The feminization of alcohol use disorder and policy implications for women: “Sweet, pretty and pink”
The feminization of alcohol use disorder (AUD) puts forward unique circumstances under which women’s lived-experience with problem drinking unfolds. Seeing that alcohol use disorder is rising globally, in many instances female drinkers are responsible for this growth, this paper aims to give insight into an in-depth narrative account of the gender scripts which governed the drinking behaviour of 10 women. Due to gender biases and fixed gender roles within their lived-environment, this paper aims to answer the research questions: “how does South African society view women who drink” and “how do women in Cape Town drink differently to men”? This project used a qualitative research framework within a human scientific paradigm. Data was analyzed utilizing discourse analysis. Coherent with the feminist social constructionist approach, results indicate that women’s problem drinking is mostly secretive because of society’s harsh rebuke with regards to the feminization of alcohol use disorder, which embodies a significant barrier to women seeking treatment. A review of current alcohol policies within the Western Cape local government is presented to provide information on policy implications for women in South Africa. This paper recommends that further qualitative enquiry should explore women’s drinking and how society depicts women who drink heavily. This paper strongly recommends that the National Department of Health and Social Development team up with the National Department of Women in order to create public mental health campaigns that caution against subliminal advertisement of women’s drinking; alerting against the harmful effects of sweet, pretty and pink drinks.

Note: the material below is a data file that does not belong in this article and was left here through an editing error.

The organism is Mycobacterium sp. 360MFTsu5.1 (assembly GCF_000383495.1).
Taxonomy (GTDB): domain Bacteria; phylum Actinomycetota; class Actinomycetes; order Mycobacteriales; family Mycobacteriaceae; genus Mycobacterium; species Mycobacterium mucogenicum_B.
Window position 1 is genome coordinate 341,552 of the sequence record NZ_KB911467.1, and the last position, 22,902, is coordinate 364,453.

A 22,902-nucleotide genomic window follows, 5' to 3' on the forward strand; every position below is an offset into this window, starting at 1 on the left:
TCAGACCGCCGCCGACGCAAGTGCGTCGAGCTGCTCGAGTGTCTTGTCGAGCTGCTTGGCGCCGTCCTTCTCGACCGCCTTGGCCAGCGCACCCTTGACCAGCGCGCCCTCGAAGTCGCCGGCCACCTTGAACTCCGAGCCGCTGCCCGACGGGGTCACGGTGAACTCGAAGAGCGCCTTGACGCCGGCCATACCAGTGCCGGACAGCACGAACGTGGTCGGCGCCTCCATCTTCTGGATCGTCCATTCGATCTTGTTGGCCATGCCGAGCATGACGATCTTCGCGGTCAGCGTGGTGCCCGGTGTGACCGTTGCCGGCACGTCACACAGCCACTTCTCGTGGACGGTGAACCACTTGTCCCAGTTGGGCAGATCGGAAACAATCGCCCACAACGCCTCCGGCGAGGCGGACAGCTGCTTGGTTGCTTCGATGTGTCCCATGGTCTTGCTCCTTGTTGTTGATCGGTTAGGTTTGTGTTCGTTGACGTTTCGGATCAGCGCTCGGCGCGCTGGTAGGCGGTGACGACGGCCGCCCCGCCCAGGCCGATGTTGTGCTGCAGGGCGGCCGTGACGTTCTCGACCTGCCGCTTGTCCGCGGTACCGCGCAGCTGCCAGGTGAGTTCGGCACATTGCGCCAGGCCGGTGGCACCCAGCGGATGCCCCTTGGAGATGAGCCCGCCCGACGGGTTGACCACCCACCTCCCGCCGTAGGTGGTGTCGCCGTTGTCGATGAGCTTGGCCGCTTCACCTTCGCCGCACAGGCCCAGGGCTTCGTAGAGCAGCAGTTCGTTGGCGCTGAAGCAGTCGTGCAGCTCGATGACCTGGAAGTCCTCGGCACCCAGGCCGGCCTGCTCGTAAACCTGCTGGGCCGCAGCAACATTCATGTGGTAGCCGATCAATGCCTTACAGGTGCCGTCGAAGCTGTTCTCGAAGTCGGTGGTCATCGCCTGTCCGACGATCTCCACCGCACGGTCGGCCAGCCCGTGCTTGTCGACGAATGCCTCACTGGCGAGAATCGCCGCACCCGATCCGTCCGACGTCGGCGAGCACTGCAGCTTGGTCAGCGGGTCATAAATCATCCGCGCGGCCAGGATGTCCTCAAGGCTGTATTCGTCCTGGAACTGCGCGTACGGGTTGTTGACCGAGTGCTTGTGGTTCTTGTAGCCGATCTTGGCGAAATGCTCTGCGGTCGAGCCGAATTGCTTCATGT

Keywords: Gender, Feminist, Alcohol Use Disorder, Alcohol Policy, Addiction, South Africa